After the reboot – providing support for computing teachers
In 2012 the Royal Society published a report entitled ‘Shut down or restart?’ which looked at the current provision of Computer Science education in UK schools. In an age where digital literacy is paramount, and the UK is facing a huge skills shortage in technical roles, something needed to be done about the lack of uptake in computing studies. To summarise the finding of the report, ICT was boring, and it was suggested that a curriculum combining ICT, Digital Literacy and Computing would re-enthuse students, increase uptake of computing subjects in education and assist in addressing the skills gap.
So what happened?
The curriculum was changed, and in September 2017 for the first time ICT was no longer available as a GCSE choice. Instead, the new Computer Science option was phased in, with ICT qualifications now only being available as a vocational option.
This week the Royal Society published a follow-up report entitled After the Reboot – Computing Education in UK Schools, to assess the impact of these changes.
On the surface, things might look good, but figures relating to the percentage increase in students taking the new qualification need context. This table shows a dramatic increase in the number of computing qualifications taken, but despite this, the ICT qualification was still more popular, and overall figures are lacking in comparison to other non-compulsory subjects.
The point is – the new Computing curriculum is not inspiring more students to take up STEM subjects. On top of that, the gender divide is worse, with students who would have been happy to take an ICT qualification actually being turned off by computing. So what’s the problem?
Switching to computing was supposed to re-enthuse young people’s love of technology, in a similar way the BBC Micro enthused a previous generation about computing. Despite the new curriculum being developed to cover digital literacy, ICT and computing, there is too much emphasis on coding. Yes, we need to address the skills gap, but this is a compulsory subject at KS3. Realistically, out of each class of 30 students, how many do you think will end up becoming developers? The scheme of work needs to be accessible to ALL students, not just those with an aptitude for coding. The NEA is a daunting task for many students, and the skills required to get through this competently mean that softer, non-examined skills included in digital literacy and ICT are pushed to the side.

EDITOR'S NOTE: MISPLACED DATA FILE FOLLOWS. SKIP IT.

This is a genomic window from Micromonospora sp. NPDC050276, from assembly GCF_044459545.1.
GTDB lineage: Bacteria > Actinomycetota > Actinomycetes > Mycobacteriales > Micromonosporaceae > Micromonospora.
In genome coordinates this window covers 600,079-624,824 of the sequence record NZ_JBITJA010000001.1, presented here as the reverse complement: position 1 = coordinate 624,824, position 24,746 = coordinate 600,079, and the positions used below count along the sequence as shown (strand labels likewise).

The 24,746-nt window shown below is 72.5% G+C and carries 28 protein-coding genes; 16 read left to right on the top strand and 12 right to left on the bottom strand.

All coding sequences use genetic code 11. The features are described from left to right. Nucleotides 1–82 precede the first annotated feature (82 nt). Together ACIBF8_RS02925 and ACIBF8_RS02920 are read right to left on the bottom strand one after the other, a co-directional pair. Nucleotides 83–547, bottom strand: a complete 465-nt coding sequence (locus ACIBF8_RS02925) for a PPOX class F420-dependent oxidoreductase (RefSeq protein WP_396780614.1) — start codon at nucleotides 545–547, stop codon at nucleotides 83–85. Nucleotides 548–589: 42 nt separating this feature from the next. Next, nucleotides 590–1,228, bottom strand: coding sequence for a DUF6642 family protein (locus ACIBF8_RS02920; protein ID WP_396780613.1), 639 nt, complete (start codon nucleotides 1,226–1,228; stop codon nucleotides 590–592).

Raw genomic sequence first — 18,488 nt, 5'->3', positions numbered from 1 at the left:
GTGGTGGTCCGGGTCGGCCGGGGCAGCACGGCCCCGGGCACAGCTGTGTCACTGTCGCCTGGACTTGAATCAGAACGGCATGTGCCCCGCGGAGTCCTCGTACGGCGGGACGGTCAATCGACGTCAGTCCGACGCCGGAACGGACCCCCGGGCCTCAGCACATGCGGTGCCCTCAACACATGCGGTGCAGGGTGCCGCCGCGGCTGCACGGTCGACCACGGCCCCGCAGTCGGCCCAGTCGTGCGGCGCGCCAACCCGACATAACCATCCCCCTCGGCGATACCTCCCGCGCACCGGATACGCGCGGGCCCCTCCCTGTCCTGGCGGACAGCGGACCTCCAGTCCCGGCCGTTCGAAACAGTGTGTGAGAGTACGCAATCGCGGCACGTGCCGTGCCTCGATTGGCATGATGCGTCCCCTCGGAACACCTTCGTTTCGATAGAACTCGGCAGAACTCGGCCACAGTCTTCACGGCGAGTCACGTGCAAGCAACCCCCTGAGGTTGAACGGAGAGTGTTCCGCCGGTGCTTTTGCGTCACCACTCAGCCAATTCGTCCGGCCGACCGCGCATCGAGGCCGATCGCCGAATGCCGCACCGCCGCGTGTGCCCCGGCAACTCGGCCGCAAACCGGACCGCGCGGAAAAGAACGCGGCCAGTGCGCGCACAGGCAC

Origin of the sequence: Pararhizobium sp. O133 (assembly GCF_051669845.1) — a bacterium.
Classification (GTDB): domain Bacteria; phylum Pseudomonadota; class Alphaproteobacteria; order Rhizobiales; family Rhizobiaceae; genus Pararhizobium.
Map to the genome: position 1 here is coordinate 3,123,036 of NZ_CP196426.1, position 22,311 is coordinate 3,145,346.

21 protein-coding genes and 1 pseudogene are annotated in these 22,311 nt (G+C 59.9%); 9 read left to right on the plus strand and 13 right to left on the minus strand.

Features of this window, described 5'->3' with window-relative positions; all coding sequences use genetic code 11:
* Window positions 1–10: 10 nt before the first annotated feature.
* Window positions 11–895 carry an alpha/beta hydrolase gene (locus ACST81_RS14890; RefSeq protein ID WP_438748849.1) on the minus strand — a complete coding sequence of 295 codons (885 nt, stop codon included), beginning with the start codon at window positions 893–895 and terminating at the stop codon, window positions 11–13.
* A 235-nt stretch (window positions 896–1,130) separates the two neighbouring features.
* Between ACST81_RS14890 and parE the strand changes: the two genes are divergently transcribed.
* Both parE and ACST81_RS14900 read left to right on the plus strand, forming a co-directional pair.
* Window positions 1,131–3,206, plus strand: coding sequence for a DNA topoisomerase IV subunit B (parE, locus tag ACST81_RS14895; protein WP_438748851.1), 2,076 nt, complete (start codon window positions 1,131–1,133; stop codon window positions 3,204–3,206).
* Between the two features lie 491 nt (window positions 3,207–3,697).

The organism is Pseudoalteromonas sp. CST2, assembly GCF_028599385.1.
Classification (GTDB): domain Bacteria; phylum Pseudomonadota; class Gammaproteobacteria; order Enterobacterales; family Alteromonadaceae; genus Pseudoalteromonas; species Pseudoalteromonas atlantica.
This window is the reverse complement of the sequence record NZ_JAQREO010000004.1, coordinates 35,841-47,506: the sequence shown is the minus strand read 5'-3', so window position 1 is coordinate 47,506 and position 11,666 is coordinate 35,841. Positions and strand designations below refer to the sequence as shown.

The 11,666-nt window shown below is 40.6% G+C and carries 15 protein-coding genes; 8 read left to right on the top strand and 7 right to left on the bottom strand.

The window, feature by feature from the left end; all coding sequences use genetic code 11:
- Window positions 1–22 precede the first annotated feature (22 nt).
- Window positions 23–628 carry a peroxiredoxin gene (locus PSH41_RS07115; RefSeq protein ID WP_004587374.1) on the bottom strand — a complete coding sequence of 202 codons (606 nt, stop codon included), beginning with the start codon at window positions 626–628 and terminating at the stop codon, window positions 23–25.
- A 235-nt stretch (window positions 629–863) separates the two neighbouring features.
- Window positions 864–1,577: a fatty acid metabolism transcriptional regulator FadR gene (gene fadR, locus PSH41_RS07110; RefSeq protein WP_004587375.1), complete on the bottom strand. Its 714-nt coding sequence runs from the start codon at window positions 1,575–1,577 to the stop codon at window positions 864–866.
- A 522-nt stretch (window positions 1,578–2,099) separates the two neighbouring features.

Remember, GCSE Computing covers many topics. Programming is interspersed with PC Basics, Systems Architecture, Networking, Data Representation, Cyber Security, Ethical and Legal issues… Programming is a skill, if you stop doing it, you forget how. Spend 6 weeks on intensive coding skills in year 7 and expect them to remember it all when you revisit in year 8? Not a chance.
The curriculum itself also needs some more work. Digital literacy and ICT skills are still important and need to be valued alongside computing. Some students are arriving in year 7 being experts in coding with Scratch, coming from schools who boast technological prowess by offering one iPad per student. The problem is, while they can make great games in Scratch, they don’t know how to write a document, save a file, use a mouse or keyboard. Great…
What was your favourite subject in school? Why?